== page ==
Acer aspire one 533

Review Acer Aspire One 533-13Drr Netbook

The Acer Aspire 533 now supports DDR3 RAMs due to Intel Atom N455.

Acer's FineTip keyboard convinces with ...

... large keys and a generous layout.

A 1.3 megapixel webcam for video telephony shouldn't be left out.

A large maintenance cover without screws?

Replacing components is very complicated and ...

... isn't explained in the user's manual.

An unoccupied Mini PCI Express slot is found beside the RAM and hard disk.

A large 6 cell battery promises a long battery life.

WLAN 802.11n and Bluetooth 3.0 +HS open possibilities.

The multi-in-1 cardreader is a nice feature that is pleasing.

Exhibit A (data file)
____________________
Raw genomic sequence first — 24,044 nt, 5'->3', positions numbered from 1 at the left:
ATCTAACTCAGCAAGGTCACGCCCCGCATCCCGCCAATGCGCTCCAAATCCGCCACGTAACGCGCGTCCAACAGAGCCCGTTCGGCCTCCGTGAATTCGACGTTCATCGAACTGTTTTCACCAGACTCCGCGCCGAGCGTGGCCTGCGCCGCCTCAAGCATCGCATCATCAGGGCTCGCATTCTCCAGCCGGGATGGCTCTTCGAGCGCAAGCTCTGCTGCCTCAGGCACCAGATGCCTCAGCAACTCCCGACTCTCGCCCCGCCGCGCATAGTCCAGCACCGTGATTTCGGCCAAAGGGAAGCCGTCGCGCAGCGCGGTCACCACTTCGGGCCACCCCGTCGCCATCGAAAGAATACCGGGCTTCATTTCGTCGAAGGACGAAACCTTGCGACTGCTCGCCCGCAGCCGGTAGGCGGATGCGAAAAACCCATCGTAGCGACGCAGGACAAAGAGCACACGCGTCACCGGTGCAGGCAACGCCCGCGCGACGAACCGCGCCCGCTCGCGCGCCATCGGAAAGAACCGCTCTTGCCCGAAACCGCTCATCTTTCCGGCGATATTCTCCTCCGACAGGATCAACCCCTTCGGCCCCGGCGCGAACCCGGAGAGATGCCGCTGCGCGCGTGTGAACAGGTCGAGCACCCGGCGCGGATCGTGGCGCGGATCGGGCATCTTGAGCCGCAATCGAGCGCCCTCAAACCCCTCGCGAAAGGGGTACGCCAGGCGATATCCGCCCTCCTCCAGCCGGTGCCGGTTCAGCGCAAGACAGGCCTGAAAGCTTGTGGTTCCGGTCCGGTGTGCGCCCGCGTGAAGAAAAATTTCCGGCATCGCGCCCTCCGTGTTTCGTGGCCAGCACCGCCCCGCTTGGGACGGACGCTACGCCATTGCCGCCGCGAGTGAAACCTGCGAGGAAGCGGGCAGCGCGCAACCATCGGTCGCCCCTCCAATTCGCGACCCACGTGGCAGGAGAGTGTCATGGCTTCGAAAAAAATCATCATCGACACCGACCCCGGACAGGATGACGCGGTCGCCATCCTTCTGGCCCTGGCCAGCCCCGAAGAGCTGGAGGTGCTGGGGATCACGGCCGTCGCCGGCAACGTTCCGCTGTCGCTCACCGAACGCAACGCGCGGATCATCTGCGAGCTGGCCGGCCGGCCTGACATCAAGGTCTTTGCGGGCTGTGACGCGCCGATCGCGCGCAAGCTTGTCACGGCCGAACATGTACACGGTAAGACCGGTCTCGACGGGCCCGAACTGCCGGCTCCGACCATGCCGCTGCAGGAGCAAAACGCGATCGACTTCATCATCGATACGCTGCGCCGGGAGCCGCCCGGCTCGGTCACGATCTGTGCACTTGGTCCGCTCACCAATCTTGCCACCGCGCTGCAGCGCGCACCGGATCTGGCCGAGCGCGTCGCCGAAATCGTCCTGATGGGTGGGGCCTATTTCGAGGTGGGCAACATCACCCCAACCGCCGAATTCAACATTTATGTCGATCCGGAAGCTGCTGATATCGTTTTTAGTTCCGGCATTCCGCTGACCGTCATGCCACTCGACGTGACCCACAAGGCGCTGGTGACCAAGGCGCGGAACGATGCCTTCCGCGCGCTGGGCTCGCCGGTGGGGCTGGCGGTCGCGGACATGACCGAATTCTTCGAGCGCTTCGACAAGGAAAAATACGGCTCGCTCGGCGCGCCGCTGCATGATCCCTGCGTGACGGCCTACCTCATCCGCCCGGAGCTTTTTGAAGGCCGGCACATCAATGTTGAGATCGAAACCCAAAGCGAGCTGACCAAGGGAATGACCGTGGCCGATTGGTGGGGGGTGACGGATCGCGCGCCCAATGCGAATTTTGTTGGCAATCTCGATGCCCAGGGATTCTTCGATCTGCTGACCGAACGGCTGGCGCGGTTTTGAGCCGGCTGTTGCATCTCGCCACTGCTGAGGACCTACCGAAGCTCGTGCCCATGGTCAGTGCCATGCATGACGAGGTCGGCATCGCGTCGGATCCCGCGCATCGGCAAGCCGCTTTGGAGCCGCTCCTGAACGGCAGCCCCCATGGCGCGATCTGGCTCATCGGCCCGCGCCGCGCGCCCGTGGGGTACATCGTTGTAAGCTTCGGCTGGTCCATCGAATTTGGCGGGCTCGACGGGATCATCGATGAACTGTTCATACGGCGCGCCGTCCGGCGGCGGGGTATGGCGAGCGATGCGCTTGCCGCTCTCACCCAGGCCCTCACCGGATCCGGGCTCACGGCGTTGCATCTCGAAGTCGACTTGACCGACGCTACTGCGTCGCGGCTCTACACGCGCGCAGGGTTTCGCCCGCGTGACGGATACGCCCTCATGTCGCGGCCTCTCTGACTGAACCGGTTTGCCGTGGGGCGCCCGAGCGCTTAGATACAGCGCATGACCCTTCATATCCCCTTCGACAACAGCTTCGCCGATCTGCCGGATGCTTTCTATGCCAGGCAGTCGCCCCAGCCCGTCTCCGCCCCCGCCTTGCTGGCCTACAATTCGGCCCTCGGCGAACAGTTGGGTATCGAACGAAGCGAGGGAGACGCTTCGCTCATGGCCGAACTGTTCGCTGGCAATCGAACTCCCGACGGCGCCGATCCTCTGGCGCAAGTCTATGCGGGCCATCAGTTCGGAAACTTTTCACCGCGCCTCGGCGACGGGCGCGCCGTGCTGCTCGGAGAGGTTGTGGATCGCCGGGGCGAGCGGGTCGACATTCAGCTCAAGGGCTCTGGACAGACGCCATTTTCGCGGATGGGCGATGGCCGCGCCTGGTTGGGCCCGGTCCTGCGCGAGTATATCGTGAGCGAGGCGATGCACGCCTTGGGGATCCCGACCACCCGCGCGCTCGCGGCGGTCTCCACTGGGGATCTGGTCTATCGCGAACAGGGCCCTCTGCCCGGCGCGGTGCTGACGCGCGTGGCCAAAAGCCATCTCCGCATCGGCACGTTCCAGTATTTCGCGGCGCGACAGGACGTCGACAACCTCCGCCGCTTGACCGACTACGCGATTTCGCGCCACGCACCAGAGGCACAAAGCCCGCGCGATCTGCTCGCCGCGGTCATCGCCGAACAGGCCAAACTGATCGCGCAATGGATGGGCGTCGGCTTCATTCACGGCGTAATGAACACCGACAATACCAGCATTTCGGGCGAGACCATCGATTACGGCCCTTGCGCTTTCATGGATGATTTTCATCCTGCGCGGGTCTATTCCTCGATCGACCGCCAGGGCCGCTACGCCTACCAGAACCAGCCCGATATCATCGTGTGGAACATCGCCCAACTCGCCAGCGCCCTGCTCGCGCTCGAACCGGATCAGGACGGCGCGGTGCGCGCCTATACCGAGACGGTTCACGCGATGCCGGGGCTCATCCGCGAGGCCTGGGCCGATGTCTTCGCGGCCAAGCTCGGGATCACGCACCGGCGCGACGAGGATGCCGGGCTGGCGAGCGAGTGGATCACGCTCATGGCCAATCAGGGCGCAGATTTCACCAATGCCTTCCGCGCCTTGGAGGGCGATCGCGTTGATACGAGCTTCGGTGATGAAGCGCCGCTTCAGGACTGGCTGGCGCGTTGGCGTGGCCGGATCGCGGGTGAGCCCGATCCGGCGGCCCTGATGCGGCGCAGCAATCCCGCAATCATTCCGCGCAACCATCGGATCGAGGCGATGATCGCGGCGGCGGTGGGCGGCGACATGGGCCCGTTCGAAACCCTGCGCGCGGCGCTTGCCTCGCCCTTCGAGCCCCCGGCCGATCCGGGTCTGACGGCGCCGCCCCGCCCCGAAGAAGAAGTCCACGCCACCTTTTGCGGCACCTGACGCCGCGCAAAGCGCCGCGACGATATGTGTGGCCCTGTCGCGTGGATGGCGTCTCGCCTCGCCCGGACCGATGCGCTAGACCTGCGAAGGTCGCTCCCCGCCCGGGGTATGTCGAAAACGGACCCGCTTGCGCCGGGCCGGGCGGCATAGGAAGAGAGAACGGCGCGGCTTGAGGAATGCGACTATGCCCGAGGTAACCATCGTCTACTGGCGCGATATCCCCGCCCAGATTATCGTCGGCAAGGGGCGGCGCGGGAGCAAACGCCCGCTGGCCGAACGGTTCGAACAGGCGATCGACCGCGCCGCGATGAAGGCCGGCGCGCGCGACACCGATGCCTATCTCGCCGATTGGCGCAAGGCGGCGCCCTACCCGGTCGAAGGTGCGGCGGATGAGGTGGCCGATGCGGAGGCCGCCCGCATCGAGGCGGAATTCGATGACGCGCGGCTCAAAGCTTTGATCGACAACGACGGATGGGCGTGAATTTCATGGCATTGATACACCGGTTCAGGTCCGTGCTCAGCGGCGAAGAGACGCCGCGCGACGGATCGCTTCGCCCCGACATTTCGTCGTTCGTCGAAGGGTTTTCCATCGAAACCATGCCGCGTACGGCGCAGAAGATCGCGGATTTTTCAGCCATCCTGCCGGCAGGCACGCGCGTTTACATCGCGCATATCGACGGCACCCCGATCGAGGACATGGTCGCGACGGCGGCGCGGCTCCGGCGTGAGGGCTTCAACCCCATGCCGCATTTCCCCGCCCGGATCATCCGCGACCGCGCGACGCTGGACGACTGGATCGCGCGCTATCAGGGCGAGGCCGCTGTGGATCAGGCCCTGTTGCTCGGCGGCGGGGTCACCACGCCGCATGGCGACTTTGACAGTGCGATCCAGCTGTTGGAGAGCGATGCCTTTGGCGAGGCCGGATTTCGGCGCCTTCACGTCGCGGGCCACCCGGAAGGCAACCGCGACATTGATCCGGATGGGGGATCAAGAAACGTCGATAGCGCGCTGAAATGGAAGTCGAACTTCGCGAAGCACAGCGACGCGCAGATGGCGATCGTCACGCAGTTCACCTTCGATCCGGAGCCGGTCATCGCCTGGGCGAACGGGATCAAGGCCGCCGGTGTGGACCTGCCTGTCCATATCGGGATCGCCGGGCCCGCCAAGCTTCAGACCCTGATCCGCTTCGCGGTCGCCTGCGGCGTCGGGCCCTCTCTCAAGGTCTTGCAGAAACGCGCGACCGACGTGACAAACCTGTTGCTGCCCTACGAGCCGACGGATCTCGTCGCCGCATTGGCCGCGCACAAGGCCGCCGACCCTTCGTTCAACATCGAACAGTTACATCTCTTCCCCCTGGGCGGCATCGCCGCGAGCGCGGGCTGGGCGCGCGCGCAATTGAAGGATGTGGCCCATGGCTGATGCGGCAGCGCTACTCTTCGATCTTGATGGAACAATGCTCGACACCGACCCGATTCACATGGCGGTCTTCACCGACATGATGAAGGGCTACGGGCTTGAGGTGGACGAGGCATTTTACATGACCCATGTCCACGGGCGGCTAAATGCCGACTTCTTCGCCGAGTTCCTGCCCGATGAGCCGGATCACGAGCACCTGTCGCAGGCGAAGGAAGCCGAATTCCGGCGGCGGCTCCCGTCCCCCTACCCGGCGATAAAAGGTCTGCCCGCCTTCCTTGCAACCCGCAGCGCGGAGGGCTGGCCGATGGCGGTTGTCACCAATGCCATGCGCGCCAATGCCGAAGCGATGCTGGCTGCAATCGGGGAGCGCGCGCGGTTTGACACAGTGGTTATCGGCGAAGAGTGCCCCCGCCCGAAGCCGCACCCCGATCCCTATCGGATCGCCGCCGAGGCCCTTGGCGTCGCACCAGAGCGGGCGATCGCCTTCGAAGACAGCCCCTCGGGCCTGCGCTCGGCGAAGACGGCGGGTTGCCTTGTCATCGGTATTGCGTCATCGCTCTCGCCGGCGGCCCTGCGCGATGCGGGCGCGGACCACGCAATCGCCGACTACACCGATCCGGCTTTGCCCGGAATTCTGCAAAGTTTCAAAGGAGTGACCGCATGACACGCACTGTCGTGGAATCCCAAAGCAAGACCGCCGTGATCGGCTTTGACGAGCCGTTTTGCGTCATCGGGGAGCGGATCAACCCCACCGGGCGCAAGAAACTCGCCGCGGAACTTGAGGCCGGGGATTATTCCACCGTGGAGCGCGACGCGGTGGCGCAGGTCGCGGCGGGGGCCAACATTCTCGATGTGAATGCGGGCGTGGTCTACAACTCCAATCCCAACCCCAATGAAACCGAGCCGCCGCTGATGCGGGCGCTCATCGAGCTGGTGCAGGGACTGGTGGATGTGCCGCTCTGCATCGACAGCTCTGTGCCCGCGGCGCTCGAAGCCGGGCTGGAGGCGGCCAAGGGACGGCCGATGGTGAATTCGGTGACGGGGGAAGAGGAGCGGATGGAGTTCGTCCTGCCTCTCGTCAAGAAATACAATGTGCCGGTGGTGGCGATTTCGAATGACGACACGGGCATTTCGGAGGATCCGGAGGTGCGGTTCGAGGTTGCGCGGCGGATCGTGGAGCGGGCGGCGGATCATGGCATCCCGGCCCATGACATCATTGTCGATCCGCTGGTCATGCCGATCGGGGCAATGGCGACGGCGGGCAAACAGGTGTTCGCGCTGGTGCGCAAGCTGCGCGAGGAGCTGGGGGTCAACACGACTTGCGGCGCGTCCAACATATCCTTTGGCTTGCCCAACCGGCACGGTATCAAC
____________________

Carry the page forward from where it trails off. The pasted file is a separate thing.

Our test device is available in three colors and costs 329 (RRP).

The design looks very modern with its slim build ...

... and the colors impress us. Chrome elements set accents.

The elevated screen is an eye-catcher and makes the design unmistakable.

Good workmanship and a large opening angle are convincing.

The case has a lot of lettering.

The display hinges have a good grip despite the small construction size.

The connectivity, as usual, isn't very extensive.

Handy adapter with exchangeable plugs for various countries.

Acer Aspire One 533 review

Since Asus unleashed its first Eee PC three years ago, almost every laptop manufacturer on the globe has come out with its own brand of netbook. However, while it's great to have a huge selection, many netbooks are difficult to differentiate from each other as they use near identical components.

The main factors to consider are therefore battery life, build quality and usability, as well as the quality of the display.